With Apple's announcement today of the new iPhone 5, many current iPhone owners will be retiring their handsets and upgrading. With some predicting first-week sales numbers up to 10 million units, there are a lot of older iPhones destined for dusty desk drawers. But there's no reason to put your pocket-sized computer out to pasture yet. It's still a very capable and flexible gadget.
Here are 11 things you can do with an 'obsolete' iPhone:
Apple's new iPhone looks to be an across-the-board upgrade, improving upon last year's 4S in several ways. Apple has enlarged the "retina" screen we first saw in the iPhone 4, if only slightly. The iPhone 5 now sports a 4-inch screen that's taller but not wider than previous iPhones. The new shape is 16:9, similar to an HDTV. Apple has also included a faster LTE antenna and a processor that it claims is twice as fast, both of which should make the iPhone 5 feel significantly snappier than its older brothers. Rounding out the deal is a longer-lasting battery and a slimmer design (though no camera upgrade this round).
So, what to do with your old phone?
There are a few ways to make some money on an aging iPhone, possibly more than enough to cover the unsubsidized portion of the purchase price of a new phone. A 16-gigabyte iPhone 4S, last year's model, can fetch more than $550 dollars on Ebay at the time of writing, and used-electronics buyer Gazelle will pay you up to $400 for a 4S in "flawless" condition. Craigslist might be another option for sellers looking to make deals locally.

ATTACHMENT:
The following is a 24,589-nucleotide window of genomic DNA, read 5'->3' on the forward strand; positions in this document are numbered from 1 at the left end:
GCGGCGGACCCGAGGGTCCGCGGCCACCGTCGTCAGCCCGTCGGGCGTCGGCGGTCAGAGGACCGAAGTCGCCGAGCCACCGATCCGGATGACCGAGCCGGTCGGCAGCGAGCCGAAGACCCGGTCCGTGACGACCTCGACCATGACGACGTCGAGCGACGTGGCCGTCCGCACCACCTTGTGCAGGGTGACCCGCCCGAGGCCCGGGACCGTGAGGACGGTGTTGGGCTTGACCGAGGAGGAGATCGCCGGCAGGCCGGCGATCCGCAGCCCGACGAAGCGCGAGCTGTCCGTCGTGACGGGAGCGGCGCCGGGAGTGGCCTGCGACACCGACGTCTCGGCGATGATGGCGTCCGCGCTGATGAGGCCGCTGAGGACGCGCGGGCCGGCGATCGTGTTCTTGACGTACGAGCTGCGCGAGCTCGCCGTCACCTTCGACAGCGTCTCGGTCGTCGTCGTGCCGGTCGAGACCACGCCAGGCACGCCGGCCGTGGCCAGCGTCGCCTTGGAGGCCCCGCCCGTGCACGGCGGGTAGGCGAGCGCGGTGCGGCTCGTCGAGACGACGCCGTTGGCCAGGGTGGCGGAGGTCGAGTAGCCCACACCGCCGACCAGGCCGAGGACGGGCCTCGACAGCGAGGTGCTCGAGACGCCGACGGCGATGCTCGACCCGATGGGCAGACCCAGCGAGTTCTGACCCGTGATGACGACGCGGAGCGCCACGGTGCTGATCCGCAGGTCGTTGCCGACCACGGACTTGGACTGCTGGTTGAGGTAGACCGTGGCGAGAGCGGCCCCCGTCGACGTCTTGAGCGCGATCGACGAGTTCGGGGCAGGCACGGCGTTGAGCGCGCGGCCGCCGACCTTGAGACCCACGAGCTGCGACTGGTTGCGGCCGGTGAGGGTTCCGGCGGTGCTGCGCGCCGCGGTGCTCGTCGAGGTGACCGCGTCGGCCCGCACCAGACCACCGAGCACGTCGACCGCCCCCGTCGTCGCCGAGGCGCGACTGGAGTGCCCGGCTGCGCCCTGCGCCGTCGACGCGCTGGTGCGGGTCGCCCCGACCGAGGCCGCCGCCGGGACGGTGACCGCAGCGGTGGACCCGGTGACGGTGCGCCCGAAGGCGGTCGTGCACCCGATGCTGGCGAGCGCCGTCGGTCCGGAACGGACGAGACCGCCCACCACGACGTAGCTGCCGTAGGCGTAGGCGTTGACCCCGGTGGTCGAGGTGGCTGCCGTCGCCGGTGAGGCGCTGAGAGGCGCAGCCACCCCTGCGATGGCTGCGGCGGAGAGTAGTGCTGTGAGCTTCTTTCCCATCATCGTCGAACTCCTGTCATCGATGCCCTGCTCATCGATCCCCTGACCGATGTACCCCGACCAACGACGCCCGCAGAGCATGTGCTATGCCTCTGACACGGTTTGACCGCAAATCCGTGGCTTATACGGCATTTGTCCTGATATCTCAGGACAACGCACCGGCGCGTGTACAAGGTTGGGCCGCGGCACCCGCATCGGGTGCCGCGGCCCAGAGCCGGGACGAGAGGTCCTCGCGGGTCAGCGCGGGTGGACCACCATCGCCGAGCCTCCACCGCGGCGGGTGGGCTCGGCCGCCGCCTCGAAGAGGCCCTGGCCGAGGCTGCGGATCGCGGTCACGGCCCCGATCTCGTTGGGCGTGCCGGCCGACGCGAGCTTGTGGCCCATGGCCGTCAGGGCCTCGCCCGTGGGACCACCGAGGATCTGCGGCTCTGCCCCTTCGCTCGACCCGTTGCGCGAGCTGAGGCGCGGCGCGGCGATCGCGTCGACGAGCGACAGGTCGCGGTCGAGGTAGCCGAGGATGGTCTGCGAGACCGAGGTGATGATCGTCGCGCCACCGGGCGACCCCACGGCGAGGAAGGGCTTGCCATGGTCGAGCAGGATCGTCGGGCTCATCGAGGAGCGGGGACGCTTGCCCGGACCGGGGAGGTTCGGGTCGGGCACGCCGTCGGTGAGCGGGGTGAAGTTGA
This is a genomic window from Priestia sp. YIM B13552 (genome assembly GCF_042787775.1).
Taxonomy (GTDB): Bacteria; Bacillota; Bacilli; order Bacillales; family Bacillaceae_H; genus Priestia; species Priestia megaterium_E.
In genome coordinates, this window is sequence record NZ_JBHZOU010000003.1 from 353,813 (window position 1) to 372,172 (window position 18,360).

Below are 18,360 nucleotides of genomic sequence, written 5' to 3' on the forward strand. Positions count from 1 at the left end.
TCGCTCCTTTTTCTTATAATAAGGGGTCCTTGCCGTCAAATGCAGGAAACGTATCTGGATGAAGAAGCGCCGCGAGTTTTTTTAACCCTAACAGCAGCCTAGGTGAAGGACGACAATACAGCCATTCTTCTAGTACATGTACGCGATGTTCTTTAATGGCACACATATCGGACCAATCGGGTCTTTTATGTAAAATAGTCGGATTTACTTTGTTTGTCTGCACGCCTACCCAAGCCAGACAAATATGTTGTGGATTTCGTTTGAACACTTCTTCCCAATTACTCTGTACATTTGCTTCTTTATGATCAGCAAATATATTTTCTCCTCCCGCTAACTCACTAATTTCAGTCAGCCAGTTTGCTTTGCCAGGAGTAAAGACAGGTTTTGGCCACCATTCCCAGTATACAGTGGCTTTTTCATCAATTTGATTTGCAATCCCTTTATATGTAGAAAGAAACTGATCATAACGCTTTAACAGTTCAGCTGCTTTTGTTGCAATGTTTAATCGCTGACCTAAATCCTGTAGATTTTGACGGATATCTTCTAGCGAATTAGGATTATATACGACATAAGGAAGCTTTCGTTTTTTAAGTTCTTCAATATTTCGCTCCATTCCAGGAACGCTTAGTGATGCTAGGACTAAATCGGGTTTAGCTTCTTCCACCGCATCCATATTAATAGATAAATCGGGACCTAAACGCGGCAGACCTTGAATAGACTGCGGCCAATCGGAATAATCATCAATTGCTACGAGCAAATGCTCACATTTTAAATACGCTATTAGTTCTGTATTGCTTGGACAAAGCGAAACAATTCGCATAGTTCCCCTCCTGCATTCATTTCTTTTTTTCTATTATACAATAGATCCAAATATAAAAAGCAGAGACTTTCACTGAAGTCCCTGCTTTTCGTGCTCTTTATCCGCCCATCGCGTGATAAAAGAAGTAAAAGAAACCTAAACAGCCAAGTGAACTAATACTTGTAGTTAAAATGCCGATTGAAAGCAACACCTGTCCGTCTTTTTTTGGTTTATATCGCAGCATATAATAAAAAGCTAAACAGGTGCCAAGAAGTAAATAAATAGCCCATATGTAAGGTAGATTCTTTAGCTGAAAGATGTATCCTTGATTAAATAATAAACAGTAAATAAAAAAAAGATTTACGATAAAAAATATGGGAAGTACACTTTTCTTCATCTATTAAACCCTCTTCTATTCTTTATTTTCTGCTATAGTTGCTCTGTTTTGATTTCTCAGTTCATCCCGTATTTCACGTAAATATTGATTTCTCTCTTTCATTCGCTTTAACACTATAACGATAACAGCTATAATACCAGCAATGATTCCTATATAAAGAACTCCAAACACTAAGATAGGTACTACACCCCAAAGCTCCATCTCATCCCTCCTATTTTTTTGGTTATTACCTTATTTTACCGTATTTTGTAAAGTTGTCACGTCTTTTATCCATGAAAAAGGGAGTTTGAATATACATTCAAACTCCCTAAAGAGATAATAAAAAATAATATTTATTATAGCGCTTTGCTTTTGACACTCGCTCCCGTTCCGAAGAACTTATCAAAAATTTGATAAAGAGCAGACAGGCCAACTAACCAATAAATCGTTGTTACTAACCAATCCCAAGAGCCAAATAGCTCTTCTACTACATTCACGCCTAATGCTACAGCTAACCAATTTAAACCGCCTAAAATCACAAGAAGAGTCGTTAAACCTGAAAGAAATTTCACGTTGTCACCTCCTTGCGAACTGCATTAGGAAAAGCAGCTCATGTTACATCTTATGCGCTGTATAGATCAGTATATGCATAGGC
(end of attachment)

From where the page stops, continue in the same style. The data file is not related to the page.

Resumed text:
Sellers can also trade in their used iPhones at games retailer GameStop, who is offering up to $400 for the top-of-the-line iPhone 4S.
At first, it might seem odd that buyers are willing to pay so much for your used phone. After all, you can pick up a brand-new iPhone 5 for $199. Why would anyone pay $500 for an old one? The answer: because there's no contract attached. Buying an unlocked, unsubsidized, bare-bones iPhone 5 will likely cost $650.
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